Presentation on theme: "Section 3.5—Gas Behavior How does the behavior of gases affect airbags? Objectives: Define pressure and atmospheric pressure Qualitatively relate properties."— Presentation transcript:
Section 3.5—Gas Behavior How does the behavior of gases affect airbags? Objectives: Define pressure and atmospheric pressure Qualitatively relate properties of gases: volume, temperature, pressure, and number of particles Define Kinetic Molecular Theory Distinguish between real and ideal gases
What is gas pressure? Pressure is created by the force of gas particles running into a surface. For example, gas particles exert pressure when they collide with the walls of their container.
there would be more particles to collide with the walls of the container. This means there would be more collisions. The pressure would increase. As # of molecules increases, pressure increases. Pressure and Number of Molecules If the number of gas particles in the container were to increase,
Pressure and Volume but the volume (space) in the container increased, the gas particles would have to travel farther before hitting the wall. This means, collisions between the particles and the walls of the container would decrease. Pressure would, therefore, decrease. As volume increases, pressure decreases. If the number of gas particles in the container were to remain the same,
What is “Temperature”? Temperature – indication of the average kinetic energy of the particles Energy due to motion As temperature increases, particles gain more energy. Because they have more energy, the motion of the particles increases All particles of matter are in motion. Particles that are at a higher temperature move faster. Temperature and speed of motion are proportional.
Pressure increases Pressure and Temperature As temperature increases, gas particles move faster. This means, the number of collisions between the particles and container will increase. As temperature increases, pressure increases
What is Atmospheric Pressure? Atmospheric Pressure – Pressure due to the layers of air in the atmosphere. Atmospheric (or air) pressure is measured with an instrument called a barometer.
Atmospheric Pressure As one moves away from the Earth’s surface, the number of air particle decreases. Less layers of air Lower atmospheric pressure Climb in altitude As altitude increases, atmospheric pressure decreases.
Pressure Inside Versus Pressure Outside Example: A bag of chips is bagged at sea level. What happens if the bag is then brought up to the top of a mountain. A container will expand or contract until the pressure inside = atmospheric pressure outside The atmospheric pressure at sea level is greater than the pressure on a mountain. Therefore, at the top of the mountain, the pressure IN the bag (i.e. the same pressure of sea level) is greater than OUTSIDE the bag. In order to reduce the internal pressure of the bag, the gas particles move farther from each other to increase the volume of the bag. The bag will expand!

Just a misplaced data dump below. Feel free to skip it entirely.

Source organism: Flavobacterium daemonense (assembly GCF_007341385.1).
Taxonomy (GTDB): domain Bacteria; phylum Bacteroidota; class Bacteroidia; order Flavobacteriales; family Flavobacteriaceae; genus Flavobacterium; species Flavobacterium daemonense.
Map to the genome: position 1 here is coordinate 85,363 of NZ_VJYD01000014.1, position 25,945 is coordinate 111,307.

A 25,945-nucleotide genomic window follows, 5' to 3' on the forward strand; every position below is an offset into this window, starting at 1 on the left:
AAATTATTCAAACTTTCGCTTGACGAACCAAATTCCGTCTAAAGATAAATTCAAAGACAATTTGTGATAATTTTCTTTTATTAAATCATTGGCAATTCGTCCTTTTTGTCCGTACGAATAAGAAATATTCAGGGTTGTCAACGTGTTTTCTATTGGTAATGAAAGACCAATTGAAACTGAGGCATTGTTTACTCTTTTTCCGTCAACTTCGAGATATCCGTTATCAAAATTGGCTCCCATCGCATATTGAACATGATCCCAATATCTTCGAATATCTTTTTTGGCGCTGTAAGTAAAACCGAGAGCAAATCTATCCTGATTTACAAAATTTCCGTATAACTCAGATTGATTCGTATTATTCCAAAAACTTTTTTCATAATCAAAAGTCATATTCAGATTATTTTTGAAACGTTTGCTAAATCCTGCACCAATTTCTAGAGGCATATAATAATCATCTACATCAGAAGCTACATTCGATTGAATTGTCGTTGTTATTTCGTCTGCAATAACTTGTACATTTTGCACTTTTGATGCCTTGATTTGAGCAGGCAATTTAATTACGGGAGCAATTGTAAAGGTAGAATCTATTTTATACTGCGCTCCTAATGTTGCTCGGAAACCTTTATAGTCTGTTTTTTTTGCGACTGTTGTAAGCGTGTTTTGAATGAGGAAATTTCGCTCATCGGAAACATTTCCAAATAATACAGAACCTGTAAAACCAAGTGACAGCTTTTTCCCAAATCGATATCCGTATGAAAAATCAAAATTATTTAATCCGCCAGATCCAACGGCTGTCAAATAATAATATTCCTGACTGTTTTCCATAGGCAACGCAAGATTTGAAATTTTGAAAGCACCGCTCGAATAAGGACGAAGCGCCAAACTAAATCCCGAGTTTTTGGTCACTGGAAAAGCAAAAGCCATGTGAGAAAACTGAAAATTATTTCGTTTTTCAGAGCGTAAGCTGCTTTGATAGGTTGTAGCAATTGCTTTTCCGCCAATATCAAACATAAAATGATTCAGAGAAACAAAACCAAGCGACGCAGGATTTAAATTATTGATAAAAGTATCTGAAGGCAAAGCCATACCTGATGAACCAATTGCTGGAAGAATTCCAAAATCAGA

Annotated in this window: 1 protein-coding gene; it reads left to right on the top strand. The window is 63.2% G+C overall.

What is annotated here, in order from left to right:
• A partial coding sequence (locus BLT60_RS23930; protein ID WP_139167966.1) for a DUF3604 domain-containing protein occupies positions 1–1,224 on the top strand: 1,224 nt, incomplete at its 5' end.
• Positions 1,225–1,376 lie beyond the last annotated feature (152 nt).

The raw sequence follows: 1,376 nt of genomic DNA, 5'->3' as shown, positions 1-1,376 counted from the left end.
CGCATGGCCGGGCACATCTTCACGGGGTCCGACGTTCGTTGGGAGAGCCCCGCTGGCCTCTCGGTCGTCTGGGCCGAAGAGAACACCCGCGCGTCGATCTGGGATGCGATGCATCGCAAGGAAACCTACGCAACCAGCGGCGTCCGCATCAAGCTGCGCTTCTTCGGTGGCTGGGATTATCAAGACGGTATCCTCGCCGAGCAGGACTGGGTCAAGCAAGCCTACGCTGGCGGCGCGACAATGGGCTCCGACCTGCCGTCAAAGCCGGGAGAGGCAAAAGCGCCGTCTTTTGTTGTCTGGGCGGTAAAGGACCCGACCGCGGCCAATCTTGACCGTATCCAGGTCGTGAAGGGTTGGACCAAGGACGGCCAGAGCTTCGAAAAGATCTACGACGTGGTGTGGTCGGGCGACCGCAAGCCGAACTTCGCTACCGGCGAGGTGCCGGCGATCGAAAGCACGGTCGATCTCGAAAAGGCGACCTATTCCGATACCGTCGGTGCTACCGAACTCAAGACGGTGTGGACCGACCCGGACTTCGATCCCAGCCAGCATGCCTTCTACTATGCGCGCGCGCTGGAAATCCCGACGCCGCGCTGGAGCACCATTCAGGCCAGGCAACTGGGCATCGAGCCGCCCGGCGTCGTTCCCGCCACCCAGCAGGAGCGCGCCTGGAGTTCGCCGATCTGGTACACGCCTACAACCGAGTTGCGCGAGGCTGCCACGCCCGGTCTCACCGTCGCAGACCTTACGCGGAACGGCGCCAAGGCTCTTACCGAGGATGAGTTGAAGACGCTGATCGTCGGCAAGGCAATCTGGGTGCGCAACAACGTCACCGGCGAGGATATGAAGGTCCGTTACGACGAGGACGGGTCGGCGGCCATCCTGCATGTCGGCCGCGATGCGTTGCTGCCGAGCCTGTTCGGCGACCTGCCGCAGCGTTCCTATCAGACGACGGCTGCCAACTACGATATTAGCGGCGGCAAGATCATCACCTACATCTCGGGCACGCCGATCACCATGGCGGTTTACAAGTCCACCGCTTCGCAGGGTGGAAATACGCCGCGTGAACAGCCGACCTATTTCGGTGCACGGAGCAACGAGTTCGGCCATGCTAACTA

When Expansion Isn’t Possible Example: An aerosol can is left in a car trunk in the summer. What happens? Rigid containers cannot expand!! The internal pressure is higher than the external pressure. The can is rigid—it cannot expand, it explodes! The temperature inside the can begins to rise. As temperature increases, pressure increases.
Figure It Out A balloon is removed from a warm store to a cold car. What happens to the balloon? WHY??
Kinetic Molecular Theory
Definition Theory – An attempt to explain why or how behavior or properties are as they are. They are based on empirical (or experimental) evidence. Kinetic Molecular Theory (KMT) – An attempt to explain gas behavior based upon the motion of the gas particles.
1 Assumptions of the KMT All gases are made of very small particles (atoms or molecules). Gas particles are in constant, rapid, random motion. The temperature of a gas is proportional to the average kinetic energy of the particles. Gas particles are not attracted to nor repelled from one another. All gas particle collisions are perfectly elastic (no kinetic energy is lost). The volume of a gas particle is so small compared to the space between the particles, that the volume of the particle itself is insignificant
Ideal Gases Ideal gases follow ALL the assumptions of the KMT. Ideal gases take up no space, neither attract or repel other gas particles, move in constant, random motion, and never lose any energy in a collision.
Real Gases No gas is truly ideal. Real Gas – several of the assumptions of the Kinetic Molecular Theory are not valid. Gas particles are not attracted to nor repelled from one another. The volume of gas particles is so small compared to the space between the particles, that the volume of the particle itself is insignificant. Gas particles DO have attractions and repulsions towards one another! Gas particles do take up space—thereby reducing the space available for other particles to be!! 4 6
Properties of Gases
Effusion Effusion –the escape of gas from a tiny hole in a container Effusion is why balloons deflate over time!
Diffusion Diffusion –movement of gas particles across a space. Diffusion is the reason we can smell perfume across a room.
Effusion, Diffusion & Particle Mass the particles move slower. Slower particles take more time to find the hole or to go across a room. The rate (speed) of effusion and diffusion is lower. As mass of the particles increases, rate of effusion and diffusion is lowered. As the mass of gas particles increase,